Having a realistic understanding of recovery is important as you begin the journey towards a sober life. This is valuable for both a person living with a substance use disorder and their family members. We’ve identified five important elements of addiction recovery you can begin discussing as a family at any time when treatment for drug or alcohol use is needed.
It’s essential to have a practical understanding of addiction treatment and a healthy view of recovery. At Headwaters, we believe recovery is possible for everyone. Medical detox is recommended for patients as the beginning phase of their treatment.
We encourage prospective patients to see time away for recovery as okay. Family services ensure patients receive critical support from loved ones throughout treatment and in family sessions on site. Also, patients learn how to be resilient in their sobriety efforts as recovery doesn’t happen overnight.
Addiction and Family: 5 Things You Need to Know
1. Recovery is Possible
Believing substance use disorders are treatable is important. It’s a fundamental belief of Origins that people with alcohol use disorders and anyone with addiction can recover completely. We also recognize that recovery isn’t only about the body, it’s also about healing the mind and the spirit.
So what is recovery? We see recovery from mental disorders and/or substance use disorders as a process of change. Patients who come to us are committed to improving their health and wellness, living a self-directed life, and working to achieve their full potential.
Recovery comes in multiple dimensions, and each one needs support. The dimension of health is about helping patients make informed, healthy choices that are aligned with providing physical and emotional well-being.
The dimension of home relates to having a stable and safe living environment. The dimension of purpose is about engaging in meaningful activities, including work, school, volunteering, and caring for family. The fourth dimension, community, ensures a person knows how to create and sustain supportive relationships.
Creating a recovery plan and following it increases the chance for success. The recovery plan should be something in writing that you can refer to daily. It must include the goals you choose for your own wellness.
How you plan to reach those goals should also be a part of the written plan. Your recovery plan can mention your coping strategies. It can also include the daily or weekly activities you choose to do for your own wellness.
2. A Medical Detox Should Be Included
Every type of treatment for a substance use disorder benefits from a medical detox as a first step. This should be seen as a critical, safe step rather than an optional one. The risk of complications during unsupervised withdrawal is a concern. Some substances, such as alcohol, present a higher risk during withdrawal than others.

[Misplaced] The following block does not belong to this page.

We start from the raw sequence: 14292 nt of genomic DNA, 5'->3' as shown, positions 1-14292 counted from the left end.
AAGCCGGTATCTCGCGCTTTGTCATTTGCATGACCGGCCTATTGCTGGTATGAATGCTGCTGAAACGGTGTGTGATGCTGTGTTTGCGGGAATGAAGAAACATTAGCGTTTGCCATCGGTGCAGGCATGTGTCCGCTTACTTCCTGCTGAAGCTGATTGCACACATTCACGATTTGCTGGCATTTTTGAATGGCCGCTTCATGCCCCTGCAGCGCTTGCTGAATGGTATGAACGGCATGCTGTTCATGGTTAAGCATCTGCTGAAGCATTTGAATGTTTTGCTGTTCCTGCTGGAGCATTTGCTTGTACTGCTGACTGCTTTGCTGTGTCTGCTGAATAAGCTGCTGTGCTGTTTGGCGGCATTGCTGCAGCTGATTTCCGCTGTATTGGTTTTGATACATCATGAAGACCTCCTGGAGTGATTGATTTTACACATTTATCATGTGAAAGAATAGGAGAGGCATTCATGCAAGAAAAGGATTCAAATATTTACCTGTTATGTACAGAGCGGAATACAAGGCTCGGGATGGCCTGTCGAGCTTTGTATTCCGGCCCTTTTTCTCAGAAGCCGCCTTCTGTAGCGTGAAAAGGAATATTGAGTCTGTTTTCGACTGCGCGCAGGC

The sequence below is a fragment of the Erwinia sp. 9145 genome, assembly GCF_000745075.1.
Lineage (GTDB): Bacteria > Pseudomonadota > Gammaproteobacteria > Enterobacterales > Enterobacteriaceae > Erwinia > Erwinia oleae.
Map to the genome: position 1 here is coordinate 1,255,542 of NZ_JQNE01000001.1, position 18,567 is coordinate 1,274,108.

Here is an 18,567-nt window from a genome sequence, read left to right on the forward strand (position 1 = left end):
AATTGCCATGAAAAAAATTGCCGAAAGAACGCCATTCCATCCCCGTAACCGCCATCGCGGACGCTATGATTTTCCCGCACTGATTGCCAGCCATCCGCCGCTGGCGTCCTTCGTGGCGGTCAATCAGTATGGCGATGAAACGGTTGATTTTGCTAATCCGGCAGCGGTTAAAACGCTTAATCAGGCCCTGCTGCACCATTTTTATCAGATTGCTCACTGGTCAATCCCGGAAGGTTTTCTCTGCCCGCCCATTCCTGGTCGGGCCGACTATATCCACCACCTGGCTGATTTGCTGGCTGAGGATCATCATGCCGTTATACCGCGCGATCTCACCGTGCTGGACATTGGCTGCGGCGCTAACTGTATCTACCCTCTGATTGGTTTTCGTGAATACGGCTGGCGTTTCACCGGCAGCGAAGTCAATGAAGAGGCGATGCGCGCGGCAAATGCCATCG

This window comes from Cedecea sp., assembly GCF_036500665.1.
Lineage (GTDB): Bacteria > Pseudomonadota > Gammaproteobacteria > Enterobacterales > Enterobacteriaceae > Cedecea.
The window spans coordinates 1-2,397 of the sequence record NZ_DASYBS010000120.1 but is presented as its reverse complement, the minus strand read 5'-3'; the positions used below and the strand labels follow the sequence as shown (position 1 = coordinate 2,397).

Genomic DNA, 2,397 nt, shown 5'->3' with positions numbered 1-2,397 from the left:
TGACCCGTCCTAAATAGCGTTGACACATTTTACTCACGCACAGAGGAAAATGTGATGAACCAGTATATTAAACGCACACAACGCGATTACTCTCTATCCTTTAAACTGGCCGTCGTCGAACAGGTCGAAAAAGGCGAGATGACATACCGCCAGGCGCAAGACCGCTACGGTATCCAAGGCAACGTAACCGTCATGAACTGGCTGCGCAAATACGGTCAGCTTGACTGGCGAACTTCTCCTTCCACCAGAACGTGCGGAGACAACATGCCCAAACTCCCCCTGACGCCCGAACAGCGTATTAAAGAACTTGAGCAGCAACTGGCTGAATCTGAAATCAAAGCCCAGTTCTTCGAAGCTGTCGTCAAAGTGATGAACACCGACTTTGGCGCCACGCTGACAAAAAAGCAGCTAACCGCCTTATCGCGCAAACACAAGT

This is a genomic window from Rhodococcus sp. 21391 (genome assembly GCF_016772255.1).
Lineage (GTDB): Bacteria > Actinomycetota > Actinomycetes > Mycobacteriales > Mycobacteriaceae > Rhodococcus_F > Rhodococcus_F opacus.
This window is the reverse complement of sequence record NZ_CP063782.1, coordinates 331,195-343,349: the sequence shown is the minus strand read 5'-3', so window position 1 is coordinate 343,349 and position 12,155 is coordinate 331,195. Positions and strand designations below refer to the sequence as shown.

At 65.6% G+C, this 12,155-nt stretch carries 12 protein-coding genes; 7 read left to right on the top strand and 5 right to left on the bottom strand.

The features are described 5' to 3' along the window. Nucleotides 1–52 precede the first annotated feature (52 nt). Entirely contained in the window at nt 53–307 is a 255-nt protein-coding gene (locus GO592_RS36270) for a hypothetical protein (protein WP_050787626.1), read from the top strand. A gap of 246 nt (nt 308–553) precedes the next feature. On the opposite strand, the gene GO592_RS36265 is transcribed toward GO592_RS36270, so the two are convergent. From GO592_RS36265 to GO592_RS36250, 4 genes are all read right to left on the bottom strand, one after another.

Choosing medical detox means you’re being cared for and monitored during the withdrawal process by medical professionals. Withdrawal periods and symptoms vary. It’s important to know how long your body may be affected by withdrawal, depending on which substance you’ve been using.
Let’s look at heroin and certain prescription painkillers. Ending use of these short-acting opioids can begin the onset of withdrawal within 8-24 hours. The withdrawal symptoms themselves may last anywhere from 4-10 days. These symptoms may include nervousness or anxiety, nausea, diarrhea, hot and cold flashes, excessive sweating, muscle cramps/body aches, and more.
Withdrawal symptoms for longer-acting opioids, including methadone, may take 2-4 days to begin and begin to fade after 10 days.
Withdrawal from benzodiazepines can begin within 1-4 days. The peak severity usually takes place in the first two weeks, and in some cases, the withdrawal can last months or years if untreated. These withdrawal symptoms can include anxiety, seizures, nausea and/or vomiting, diarrhea, mood swings, and short-term memory loss.
Withdrawal from alcohol can begin within hours after your last drink. The peak for symptoms comes usually 24-48 hours after your last drink. The risk for seizures can be one of those symptoms in the first 12-48 hours. Other risks include delirium tremens (DTs), agitation, tremors, and hallucinations.
3. Time Away for Recovery is Okay
It’s natural to want to make your recovery needs fit into your current schedule and lifestyle. You may believe you’re capable of conquering a substance use disorder without prioritizing the work necessary for sobriety. This kind of thinking may have more to do with protecting your self-image and reputation than solving the problem.
Prioritizing recovery work means putting it high on the to-do list, or even at the top. Meeting demands from work and family can divide your attention at a time when recovery is just beginning. Integrating loved ones and work duties into your recovery work is something you can build skills for once you’ve begun and committed to treatment first.